Like they say in the anti-drug ads, parents are the last to know.
In 1995, the California public schools began using a new math textbook from McGraw-Hill. It wasn't until last fall, however, that Joe Stein of Albany, Calif., discovered his sixth-grade son's math book was liberally sprinkled with real-life exercises featuring real-life brands. As reported in The New York Times, his outrage at taxpayer- financed advertising has inspired a bill in the California state legislature banning commercial references and logos in school texts.
But if the math book says anything about the presence of marketing in public schools, it says it's too late to draw the line. Stein's son didn't show his dad the math book to complain about references to Sony Playstation and Burger King; he wanted help with his homework. My guess is that until his father pointed it out, he didn't suspect there was anything odd about calculating the cost of Nikes for credit. An 11-year-old probably can't imagine what school would be like without logos on his or her book covers and brand-name munchies in the school cafeteria. Why not in math books?
Marketers pay for most of the products and ad placements in classrooms and schools. What makes this text remarkable is that the publisher parades these brand names before sixth-graders in 15 states for free. Amazingly, some companies professed not to know anything about their inclusion until a reporter came calling.
While McGraw-Hill defends brand name-dropping as an effective means of making mathematics "relevant" to young minds, some of the references seem so gratuitous and contrived as to be positively goofy. One example quoted in the Times begins, "The best-selling packaged cookie in the world is the Oreo cookie," then asks students to express the diameter of the "Oreo cookie" in fractions. Now, there are many things one can imagine doing with an Oreo: licking it, dunking it, eating it. But converting its diameter into fractions? I don't think so.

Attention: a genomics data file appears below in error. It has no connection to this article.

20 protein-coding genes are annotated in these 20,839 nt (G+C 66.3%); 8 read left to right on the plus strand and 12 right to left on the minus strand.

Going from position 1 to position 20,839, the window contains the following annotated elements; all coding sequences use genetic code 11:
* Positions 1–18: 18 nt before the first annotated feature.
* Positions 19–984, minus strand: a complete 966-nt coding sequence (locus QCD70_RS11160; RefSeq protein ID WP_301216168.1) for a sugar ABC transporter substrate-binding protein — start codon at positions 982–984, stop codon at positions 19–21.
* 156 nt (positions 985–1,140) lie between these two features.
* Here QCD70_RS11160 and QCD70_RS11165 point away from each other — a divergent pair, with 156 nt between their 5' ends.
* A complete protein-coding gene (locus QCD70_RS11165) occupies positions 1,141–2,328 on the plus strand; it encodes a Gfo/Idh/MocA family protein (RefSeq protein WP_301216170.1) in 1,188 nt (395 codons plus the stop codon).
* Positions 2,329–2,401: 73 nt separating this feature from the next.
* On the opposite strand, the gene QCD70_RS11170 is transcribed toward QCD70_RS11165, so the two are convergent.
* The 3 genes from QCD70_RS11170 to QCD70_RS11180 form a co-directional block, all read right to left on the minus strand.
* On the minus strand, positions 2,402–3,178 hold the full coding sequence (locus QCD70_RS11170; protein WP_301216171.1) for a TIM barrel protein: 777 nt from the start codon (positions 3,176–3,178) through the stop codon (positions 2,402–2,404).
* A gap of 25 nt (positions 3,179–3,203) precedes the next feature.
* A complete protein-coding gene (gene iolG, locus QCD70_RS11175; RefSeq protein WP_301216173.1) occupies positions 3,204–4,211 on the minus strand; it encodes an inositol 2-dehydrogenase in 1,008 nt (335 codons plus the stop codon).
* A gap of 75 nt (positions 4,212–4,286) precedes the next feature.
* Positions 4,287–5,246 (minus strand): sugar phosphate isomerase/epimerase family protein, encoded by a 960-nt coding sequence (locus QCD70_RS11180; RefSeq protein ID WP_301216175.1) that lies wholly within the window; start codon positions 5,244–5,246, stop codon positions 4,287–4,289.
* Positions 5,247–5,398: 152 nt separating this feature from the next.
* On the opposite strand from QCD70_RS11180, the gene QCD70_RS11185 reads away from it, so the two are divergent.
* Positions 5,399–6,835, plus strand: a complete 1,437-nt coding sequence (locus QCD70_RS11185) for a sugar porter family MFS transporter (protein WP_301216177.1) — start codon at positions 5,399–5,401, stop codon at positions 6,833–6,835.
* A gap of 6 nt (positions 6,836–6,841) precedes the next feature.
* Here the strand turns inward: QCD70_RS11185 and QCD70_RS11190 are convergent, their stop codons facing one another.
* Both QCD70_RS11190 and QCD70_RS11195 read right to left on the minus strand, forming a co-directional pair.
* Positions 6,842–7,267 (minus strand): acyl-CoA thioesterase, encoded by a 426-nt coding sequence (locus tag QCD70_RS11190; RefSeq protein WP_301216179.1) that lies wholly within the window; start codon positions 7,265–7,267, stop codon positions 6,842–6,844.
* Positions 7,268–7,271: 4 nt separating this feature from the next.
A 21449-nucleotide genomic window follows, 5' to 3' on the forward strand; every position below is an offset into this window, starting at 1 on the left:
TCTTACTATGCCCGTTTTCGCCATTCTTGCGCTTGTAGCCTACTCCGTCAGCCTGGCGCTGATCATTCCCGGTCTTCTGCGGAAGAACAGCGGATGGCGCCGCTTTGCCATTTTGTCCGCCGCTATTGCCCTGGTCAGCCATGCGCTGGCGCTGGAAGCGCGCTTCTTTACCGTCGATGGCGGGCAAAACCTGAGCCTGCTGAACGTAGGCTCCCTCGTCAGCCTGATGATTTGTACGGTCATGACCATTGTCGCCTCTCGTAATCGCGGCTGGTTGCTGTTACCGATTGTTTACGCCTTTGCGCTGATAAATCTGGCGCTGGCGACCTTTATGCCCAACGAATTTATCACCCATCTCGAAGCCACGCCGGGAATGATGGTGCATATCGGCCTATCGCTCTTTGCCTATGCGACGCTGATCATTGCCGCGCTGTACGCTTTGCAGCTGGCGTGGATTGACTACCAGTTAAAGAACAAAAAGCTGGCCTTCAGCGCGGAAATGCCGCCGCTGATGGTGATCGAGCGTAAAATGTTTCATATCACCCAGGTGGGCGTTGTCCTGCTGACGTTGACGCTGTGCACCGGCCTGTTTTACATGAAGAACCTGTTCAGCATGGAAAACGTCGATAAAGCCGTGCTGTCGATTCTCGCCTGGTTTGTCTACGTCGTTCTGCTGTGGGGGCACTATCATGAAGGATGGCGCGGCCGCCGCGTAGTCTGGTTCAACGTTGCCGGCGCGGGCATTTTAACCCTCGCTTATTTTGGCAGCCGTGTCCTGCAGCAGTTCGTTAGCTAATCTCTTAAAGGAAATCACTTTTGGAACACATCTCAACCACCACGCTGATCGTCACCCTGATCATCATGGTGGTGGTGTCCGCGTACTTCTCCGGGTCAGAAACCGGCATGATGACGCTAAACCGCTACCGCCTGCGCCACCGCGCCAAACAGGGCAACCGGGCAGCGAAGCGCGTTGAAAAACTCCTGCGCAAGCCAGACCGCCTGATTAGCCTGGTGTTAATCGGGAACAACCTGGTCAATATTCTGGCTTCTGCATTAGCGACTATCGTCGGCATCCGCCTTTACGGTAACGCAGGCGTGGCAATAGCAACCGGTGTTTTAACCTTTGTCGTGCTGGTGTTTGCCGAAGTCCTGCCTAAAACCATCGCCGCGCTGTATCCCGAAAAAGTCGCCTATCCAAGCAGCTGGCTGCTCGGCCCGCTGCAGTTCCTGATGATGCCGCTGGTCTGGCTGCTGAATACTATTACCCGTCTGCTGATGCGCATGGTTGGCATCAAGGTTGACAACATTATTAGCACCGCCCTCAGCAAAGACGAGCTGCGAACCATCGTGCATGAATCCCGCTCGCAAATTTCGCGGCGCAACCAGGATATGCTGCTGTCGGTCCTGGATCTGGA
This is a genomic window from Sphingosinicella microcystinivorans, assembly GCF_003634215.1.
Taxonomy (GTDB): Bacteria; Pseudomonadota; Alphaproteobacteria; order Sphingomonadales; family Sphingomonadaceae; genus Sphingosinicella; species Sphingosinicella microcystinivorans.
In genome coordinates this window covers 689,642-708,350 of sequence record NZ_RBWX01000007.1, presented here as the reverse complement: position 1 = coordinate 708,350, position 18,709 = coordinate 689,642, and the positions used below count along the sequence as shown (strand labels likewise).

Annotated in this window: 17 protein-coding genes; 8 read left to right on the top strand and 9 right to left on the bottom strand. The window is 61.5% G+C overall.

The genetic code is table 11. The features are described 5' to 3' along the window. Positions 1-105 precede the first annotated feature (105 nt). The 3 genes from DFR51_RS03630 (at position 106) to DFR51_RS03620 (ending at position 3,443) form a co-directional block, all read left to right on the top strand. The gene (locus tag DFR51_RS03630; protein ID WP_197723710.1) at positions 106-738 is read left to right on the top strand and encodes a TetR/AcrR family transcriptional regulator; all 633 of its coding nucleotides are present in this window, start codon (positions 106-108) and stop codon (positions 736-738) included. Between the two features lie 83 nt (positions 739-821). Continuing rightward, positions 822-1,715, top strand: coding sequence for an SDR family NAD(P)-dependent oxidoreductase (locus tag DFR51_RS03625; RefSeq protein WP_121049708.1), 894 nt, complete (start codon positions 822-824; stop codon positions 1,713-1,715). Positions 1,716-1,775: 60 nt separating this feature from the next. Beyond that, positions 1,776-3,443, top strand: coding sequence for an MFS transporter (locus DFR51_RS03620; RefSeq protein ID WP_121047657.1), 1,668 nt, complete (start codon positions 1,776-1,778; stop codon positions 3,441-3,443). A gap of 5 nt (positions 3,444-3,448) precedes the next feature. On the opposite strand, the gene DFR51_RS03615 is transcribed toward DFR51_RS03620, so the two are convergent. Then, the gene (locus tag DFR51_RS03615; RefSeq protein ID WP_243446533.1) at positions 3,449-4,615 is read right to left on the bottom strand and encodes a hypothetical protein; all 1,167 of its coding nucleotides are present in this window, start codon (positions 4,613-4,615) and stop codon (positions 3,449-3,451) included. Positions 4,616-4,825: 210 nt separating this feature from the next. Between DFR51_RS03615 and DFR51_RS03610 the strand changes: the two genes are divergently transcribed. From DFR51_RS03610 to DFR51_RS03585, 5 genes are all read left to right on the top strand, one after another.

The most telling detail in the brouhaha is the authors' claim that they fell into using brand names in a fit of absentmindedness. They neither discussed the wisdom of peppering the text with plugs, one author testified, nor made a conscious decision to do so. It just, like, you know, happened. I wonder.
Where did the date of Kellogg's Cocoa Frosted Flakes' debut come from? Someone had to look that up. Is it possible to write copy that describes Land's End mail-order house as a place to "purchase unique clothing and accessories and products for the home" and not know one is talking in ad speak? Critics of the McGraw-Hill text argue that it takes advantage of children's inability to distinguish between disinterested information and advertising. Apparently, the same is true of adults with advanced degrees.
In defense of the textbook, at least it requires students to do math. One would like to say the same about the free "educational materials" that are sent to schools from a growing host of kid-targeting marketers. In his book Giving Kids the Business, Alex Molnar describes such grotesqueries as the Gushers Wonders of the World program from Lifetime Learning Systems and General Mills, maker of Gushers fruit snacks. The program suggests that "science educators" invite their students to put Gushers, so generously provided by General Mills, into their mouths and give them a good chomp. Then teachers should ask pupils to hold forth on how a gushing Gusher "differs from [the process] which produces erupting geothermic phenomena."
And you thought all General Mills cared about was getting kids to eat their products!
Another lesson plan courtesy of the National Potato Board and the Snack Food Association suggests "students interview family members to determine the favorite family snack. They could then write a humorous family snack story." (Mom to the kids: "Did I ever tell you the one about Uncle Myron and the Rold Gold pretzels?") Parents and students served by schools that defend such lessons as "educational" are being defrauded. They should march on their school boards and state legislatures post haste.
Which brings me to my paranoid conspiracy theory. Some mastermind hoping to profit from privatized education is coordinating the activities of textbook publishers, brand marketers and school officials in a plot to destroy American public education. It's the public schools that gobble up expensively produced corporate freebies. What politically liberal parent--the kind who defends the importance of public schools against the privatizers--wouldn't cash in their school-choice vouchers to rescue their children from the brain-dead pedagogy of Gushers Wonders? Quick, someone call The Wall Street Journal and tell them there's a new rationale for privatizing education: ad-free schooling. Sign me up.